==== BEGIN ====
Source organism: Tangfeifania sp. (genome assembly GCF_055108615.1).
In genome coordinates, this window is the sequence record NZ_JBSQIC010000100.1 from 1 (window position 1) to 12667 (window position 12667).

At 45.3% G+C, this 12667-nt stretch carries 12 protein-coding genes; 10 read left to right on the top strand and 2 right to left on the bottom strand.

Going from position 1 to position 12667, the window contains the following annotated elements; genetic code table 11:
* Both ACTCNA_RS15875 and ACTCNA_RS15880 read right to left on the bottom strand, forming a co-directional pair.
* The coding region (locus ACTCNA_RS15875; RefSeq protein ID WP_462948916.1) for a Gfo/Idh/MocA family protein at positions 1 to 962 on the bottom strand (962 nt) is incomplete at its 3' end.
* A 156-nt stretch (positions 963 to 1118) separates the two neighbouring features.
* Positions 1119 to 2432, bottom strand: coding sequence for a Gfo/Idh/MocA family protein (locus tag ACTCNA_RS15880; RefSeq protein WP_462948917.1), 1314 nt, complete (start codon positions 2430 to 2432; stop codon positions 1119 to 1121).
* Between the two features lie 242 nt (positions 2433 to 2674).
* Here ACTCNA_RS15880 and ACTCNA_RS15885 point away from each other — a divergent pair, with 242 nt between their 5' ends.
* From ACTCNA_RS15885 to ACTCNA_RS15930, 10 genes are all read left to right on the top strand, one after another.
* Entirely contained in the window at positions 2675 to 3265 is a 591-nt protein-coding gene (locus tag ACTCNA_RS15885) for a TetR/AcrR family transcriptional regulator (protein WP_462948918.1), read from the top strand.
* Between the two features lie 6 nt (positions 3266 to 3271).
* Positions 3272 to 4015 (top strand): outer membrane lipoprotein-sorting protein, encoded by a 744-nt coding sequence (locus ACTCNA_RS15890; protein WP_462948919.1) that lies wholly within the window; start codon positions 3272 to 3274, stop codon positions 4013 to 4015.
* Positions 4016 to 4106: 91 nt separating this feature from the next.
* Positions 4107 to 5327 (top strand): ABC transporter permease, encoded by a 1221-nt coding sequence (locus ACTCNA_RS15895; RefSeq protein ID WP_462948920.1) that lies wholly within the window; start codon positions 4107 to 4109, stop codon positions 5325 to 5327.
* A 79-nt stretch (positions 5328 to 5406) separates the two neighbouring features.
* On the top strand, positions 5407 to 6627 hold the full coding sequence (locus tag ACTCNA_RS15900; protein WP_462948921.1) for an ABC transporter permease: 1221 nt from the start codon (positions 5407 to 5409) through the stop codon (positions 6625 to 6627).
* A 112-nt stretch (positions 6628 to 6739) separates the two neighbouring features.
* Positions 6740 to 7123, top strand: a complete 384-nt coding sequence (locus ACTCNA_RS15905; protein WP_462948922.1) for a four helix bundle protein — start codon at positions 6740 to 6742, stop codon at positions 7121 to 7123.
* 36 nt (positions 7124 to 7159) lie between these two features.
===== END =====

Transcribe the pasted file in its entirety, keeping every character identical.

Source organism: Tangfeifania sp. (genome assembly GCF_055108615.1).
In genome coordinates, this window is the sequence record NZ_JBSQIC010000100.1 from 1 (window position 1) to 12667 (window position 12667).

At 45.3% G+C, this 12667-nt stretch carries 12 protein-coding genes; 10 read left to right on the top strand and 2 right to left on the bottom strand.

Going from position 1 to position 12667, the window contains the following annotated elements; genetic code table 11:
* Both ACTCNA_RS15875 and ACTCNA_RS15880 read right to left on the bottom strand, forming a co-directional pair.
* The coding region (locus ACTCNA_RS15875; RefSeq protein ID WP_462948916.1) for a Gfo/Idh/MocA family protein at positions 1 to 962 on the bottom strand (962 nt) is incomplete at its 3' end.
* A 156-nt stretch (positions 963 to 1118) separates the two neighbouring features.
* Positions 1119 to 2432, bottom strand: coding sequence for a Gfo/Idh/MocA family protein (locus tag ACTCNA_RS15880; RefSeq protein WP_462948917.1), 1314 nt, complete (start codon positions 2430 to 2432; stop codon positions 1119 to 1121).
* Between the two features lie 242 nt (positions 2433 to 2674).
* Here ACTCNA_RS15880 and ACTCNA_RS15885 point away from each other — a divergent pair, with 242 nt between their 5' ends.
* From ACTCNA_RS15885 to ACTCNA_RS15930, 10 genes are all read left to right on the top strand, one after another.
* Entirely contained in the window at positions 2675 to 3265 is a 591-nt protein-coding gene (locus tag ACTCNA_RS15885) for a TetR/AcrR family transcriptional regulator (protein WP_462948918.1), read from the top strand.
* Between the two features lie 6 nt (positions 3266 to 3271).
* Positions 3272 to 4015 (top strand): outer membrane lipoprotein-sorting protein, encoded by a 744-nt coding sequence (locus ACTCNA_RS15890; protein WP_462948919.1) that lies wholly within the window; start codon positions 3272 to 3274, stop codon positions 4013 to 4015.
* Positions 4016 to 4106: 91 nt separating this feature from the next.
* Positions 4107 to 5327 (top strand): ABC transporter permease, encoded by a 1221-nt coding sequence (locus ACTCNA_RS15895; RefSeq protein ID WP_462948920.1) that lies wholly within the window; start codon positions 4107 to 4109, stop codon positions 5325 to 5327.
* A 79-nt stretch (positions 5328 to 5406) separates the two neighbouring features.
* On the top strand, positions 5407 to 6627 hold the full coding sequence (locus tag ACTCNA_RS15900; protein WP_462948921.1) for an ABC transporter permease: 1221 nt from the start codon (positions 5407 to 5409) through the stop codon (positions 6625 to 6627).
* A 112-nt stretch (positions 6628 to 6739) separates the two neighbouring features.
* Positions 6740 to 7123, top strand: a complete 384-nt coding sequence (locus ACTCNA_RS15905; protein WP_462948922.1) for a four helix bundle protein — start codon at positions 6740 to 6742, stop codon at positions 7121 to 7123.
* 36 nt (positions 7124 to 7159) lie between these two features.